All Reconstructed Testing Faces, Original vs. Reconstructed with Intensity and Geo PCA 20 igenvectors each for Geometry and Intensity

4. Random Synthesis of Faces using Geometry and Intensity PCA
Below are 20 randomly synthesized faces. Each face is a reconstruction of 10 aligned intensity eigenvectors warped back to 10 geometric eigenvectors. The scalar value of each eigenvector projection was obtained by randomly sampling from all the scalar projections of our image data given a specific eigenvector. As you can see below, the images look quite warped in some cases, indicating a large warp scalar along one or more geometric eigenvectors. The fuzziness can be attributed to both pixel interpolation and warping.

Part 2 – Fisher Discriminant Analysis
1. 1-D Fisher Discriminant Using Mixed Intensity and Geometric Data
Training Plot: i) Discriminant from full, uncompressed data

78 Males and 75 Females were used to train our data, but as you can see below there are only two visible points after projecting the genders on to our Fisher Dimension. The reason for this is that the variance of the two classes after projection is 0! This makes sense as the goal of the Fisher Projection is to maximize Between-Class-Scatter and minimize Within-Class Scatter. In our case Within Class Scatter became 0. Inspection of our projection vector ‘w’ reveals that 22% of the dimensions were given a 0 weight, thus the projection has discarded information from 22% of our original dimensions. These dimensions were not useful for discrimination: specifically they either increased within-class-scatter or decreased between class-scatter. Since the sample variance of the 2 projected classes was 0, and thus equal, I chose a threshold “z” which was the mean of the two projected class means to be the discriminant. This is represented by the vertical line.

As you can see from our testing data above, 1D fisher discriminant only misclassified one point, and it was just on the threshold line. That is 5% of our total testing set.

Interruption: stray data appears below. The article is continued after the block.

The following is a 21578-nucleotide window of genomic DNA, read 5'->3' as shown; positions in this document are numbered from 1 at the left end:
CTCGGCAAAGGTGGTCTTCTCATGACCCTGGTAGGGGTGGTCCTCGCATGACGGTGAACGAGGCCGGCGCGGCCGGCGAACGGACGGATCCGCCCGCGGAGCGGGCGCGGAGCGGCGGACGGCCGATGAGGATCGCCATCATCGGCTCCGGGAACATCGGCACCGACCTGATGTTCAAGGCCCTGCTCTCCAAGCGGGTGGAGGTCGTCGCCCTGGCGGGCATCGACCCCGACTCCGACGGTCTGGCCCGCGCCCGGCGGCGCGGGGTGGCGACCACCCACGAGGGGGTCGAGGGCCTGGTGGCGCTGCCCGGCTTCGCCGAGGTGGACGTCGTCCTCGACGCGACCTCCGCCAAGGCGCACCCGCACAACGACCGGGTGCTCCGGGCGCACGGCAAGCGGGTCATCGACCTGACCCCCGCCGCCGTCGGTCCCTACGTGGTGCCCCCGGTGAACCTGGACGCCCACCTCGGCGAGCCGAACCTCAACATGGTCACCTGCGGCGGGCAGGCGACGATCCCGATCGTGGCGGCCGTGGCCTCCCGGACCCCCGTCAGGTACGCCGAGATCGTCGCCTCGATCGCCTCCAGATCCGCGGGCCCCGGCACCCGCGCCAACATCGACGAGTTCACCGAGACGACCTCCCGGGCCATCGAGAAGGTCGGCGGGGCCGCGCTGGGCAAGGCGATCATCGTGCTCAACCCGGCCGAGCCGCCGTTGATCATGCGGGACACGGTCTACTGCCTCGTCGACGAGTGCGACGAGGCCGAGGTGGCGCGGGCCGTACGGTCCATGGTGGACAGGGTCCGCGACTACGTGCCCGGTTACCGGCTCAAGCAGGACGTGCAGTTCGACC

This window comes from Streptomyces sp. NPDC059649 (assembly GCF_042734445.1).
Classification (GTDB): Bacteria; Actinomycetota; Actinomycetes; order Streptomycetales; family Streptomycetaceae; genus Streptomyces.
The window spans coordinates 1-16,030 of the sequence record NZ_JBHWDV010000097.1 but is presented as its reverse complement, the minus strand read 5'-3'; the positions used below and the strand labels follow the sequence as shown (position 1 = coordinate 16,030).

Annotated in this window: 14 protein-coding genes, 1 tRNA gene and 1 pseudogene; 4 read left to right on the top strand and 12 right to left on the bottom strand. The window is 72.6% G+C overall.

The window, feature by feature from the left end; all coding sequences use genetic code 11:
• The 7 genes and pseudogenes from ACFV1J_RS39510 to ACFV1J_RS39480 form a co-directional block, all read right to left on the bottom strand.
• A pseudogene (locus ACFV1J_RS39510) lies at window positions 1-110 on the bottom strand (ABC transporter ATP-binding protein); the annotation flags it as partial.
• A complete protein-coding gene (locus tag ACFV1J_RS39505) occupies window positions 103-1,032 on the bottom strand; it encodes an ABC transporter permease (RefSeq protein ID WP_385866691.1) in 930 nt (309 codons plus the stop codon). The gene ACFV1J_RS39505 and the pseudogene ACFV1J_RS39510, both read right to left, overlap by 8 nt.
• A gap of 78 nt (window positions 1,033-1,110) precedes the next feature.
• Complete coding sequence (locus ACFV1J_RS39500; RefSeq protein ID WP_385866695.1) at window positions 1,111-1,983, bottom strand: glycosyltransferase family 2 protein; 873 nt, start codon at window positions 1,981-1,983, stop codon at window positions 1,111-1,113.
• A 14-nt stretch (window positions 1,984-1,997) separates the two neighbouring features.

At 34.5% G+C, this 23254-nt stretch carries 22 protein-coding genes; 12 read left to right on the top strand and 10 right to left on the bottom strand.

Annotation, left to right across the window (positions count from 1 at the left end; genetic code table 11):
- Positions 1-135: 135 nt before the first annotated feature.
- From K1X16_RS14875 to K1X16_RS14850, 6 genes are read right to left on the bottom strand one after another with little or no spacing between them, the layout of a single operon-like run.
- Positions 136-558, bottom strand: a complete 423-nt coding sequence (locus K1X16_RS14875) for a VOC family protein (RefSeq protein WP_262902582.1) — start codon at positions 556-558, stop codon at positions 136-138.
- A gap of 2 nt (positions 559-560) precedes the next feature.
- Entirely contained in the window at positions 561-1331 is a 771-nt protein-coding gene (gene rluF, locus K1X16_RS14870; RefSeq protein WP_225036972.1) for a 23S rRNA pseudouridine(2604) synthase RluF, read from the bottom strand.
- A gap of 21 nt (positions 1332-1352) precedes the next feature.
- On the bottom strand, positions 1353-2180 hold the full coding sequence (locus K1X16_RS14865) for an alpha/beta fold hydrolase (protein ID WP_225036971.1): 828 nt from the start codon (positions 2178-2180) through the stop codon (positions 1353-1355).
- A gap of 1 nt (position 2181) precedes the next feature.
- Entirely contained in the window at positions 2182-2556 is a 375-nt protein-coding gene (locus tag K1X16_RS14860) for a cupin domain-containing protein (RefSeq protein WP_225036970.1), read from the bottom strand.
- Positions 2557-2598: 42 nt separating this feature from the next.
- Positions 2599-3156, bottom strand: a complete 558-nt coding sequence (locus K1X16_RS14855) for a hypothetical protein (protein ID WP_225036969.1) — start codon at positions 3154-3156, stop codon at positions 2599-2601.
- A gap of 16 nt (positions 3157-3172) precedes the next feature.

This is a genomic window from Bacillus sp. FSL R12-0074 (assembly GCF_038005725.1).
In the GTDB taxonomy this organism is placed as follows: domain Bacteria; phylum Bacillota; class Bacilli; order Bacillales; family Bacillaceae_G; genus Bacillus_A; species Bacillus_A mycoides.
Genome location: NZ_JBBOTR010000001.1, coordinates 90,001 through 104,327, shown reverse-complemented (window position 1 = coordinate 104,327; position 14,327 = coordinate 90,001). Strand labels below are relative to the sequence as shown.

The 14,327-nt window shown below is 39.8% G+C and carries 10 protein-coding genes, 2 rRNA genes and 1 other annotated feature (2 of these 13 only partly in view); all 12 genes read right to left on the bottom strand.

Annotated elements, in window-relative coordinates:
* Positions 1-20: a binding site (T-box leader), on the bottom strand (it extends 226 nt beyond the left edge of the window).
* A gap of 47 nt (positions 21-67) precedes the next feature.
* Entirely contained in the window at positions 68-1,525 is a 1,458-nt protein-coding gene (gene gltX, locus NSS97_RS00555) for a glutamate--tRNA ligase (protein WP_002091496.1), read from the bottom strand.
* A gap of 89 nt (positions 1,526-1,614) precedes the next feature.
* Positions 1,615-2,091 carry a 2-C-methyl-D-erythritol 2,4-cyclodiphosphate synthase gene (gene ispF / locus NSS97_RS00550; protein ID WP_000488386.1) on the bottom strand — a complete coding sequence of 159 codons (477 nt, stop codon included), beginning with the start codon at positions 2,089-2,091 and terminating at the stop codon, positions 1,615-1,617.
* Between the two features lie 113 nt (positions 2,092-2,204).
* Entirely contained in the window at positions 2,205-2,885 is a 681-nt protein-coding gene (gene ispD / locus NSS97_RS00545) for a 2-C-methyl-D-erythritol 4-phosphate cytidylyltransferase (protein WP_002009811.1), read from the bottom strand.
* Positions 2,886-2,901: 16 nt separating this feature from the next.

With 1D, the unknown testing data was within a region halfway from the discriminant to either projected class mean.

2. 2D Fisher Face Visualization – Full Uncompressed Data
Here we visualize the separation when our data is projected onto two fisher dimensions: one for intensity and one for geometry. We used full uncompressed data to determine our fisher projections.

Once again, as seen above, variance of projected distributions for each class is zero on training data.

For testing data, we see that it appears to be linearly separable, although there is a clustering near the center of the plot between classes. The separating line also looks orthogonal to the two projected training distributions.

With 2 dimensions, 3 points in the unknown data veer towards the triangle class (male), and one towards the female class. This is contrary to the 1D case where 3 points veered towards the female class. However paying attention to the scale of the graph they are still very close to the discriminant line. I performed a visual inspection of the unknown faces, and it looks like 3 faces are male, and one as female. Thus it seems 2-D projection works better on the unknown cases.

Additional Analysis: Mixed Fisher 1D using Compressed Data Here I have used 10 eigenvectors for geometry and 10 for intensity once again, and compressed each image into 20 scalar values which along each eigenvector. I then performed mixed 1D Fisher analysis on the compressed images.

As you can see above, the projected training data was clearly not well separated.

As you can see above, the projected testing data was also not well separated.

The poor performance of Fisher analysis using PCA compressed data should not be surprising. PCA is a generative technique, it discovers the best dimensions along which to represent each image, and compresses along those dimensions. We can reconstruct well using PCA. However, PCA preserves the most important generative information, its information extraction policy does not consider anything regarding discrimination between classes, or images. Thus, when we compress the images using PCA, we may very well lose information that helps Fisher analysis discriminate between classes. In our case, we did not preserve enough discriminative information after PCA compression.